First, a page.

Growing a Global Mindset

Myths and Realities about Accepting Cultural Differences Summer For WinterCreative Commons License 

Myth #1

America is a melting pot.

Truth:  Once immigrants arrive, we expect them to assimilate to our language and culture like a fondue, all of us melting in a pot of a unique flavors. This may sound like a good idea but it has not worked out because the Americans never melted. We simply expected our newcomers to melt into us.

How about this analogy instead? America is a mixed salad. As immigrants arrive, we encourage them to assimilate into American culture and language while keeping their own language and culture.  When we think of it this way, we are all different but equally appealing.

Myth #2

In education, culturally diverse families do not want to be involved in their children’s education.

Truth:  Some cultures do not feel it is their role to be involved in their child’s education. Some will have a different attitude about how adults should engage with children. Maybe the family:

  • has a different belief about what constitutes knowledge
  • has different beliefs about the teaching practice
  • or different definitions or uses for literacy.

If you are a classroom teacher, here is one sure way to get an accurate point of view.  Go straight to the source, your new student and their family.  When the topic is addressed out of genuine concern for guiding insightful instruction, they will not view your inquiry as offensive or meddling, but as a genuine concern.

With parent-teacher conferences coming up, you may want to check into articles from Colorin’ Colorado to help you prepare for a more informative meeting. The site has parent resources that have been translated into Spanish.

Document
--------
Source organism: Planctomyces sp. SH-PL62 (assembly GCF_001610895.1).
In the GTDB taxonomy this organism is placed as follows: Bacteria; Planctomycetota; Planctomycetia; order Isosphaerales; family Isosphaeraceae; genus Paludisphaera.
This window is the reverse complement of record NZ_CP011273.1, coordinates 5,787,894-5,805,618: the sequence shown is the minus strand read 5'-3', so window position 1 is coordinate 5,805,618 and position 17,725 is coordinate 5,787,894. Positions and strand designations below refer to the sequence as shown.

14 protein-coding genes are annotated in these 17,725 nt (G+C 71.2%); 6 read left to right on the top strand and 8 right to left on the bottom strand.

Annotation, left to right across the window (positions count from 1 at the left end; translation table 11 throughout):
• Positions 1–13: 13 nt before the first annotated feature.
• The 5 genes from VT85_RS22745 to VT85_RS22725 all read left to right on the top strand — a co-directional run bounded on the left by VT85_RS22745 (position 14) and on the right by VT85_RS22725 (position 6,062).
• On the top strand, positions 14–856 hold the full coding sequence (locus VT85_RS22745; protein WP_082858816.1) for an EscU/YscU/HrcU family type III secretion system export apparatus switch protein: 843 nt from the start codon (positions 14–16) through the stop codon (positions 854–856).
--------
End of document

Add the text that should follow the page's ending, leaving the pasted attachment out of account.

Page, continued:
Myth #3

Multilingual students with limited English proficiency need remediation from an English language specialist. 

Truth:  With the growing numbers in English Language Learners (ELLs)  in American schools, we all need to be language specialists. Along with the changing demographics, the roles of mainstream and English language teachers are rapidly changing providing exciting opportunities for collaboration and co-teaching.  

Myth #4

Multilingual students need remediation.

Truth:  When we think of the word remediation, we think of a deficit. Having a multi-lingual student in your classroom is actually an asset. They bring a different point of view and if provided with proper scaffolds, will enhance the classroom community.

The Center for Applied Linguistics advises teachers to:

  • Learn about, value, and build on the languages, experiences, knowledge, and interests of each student to affirm each student’s identity and to bridge to new learning.

  • Value multilingual students’ funds of knowledge and treat them as resources in the classroom.

  • Research shows that taking students’ cultural backgrounds and experiences into account in order to make instruction more appropriate and effective is a critical component of culturally responsive instruction.

  • Incorporate your English learners’ native language in lessons.

Want more resources on Culture?

Visit the sites below to analyze culture with research based methodology. 

The Lewis Model

Richard Lewis is credited with The Lewis Model, associating cultures by monochronic or polychronic.

Professor Geert Hofstede offers another approach to culture. According to Hofstede, “Culture can be only used meaningfully by comparison”.  To learn more about the distance in U.S. culture compared to these other countries check out:

A comprehensive approach to “reaching every student” can be found at Ontario Schools

ASD ESL Blog offers  resources for learning about other countries.

For a lighthearted and humorous, yet somewhat stereotypical resources read

huffington post- weird cultural differences

Or  this humorous (somewhat) true “stereotypical” video:

And you can check out  Understanding Your Student’s Prior Background on The ESOL LINK.  Here, countries like India, Saudi Arabia, Haiti and South Korea are explored from a personal narrative as well as research- based sources.


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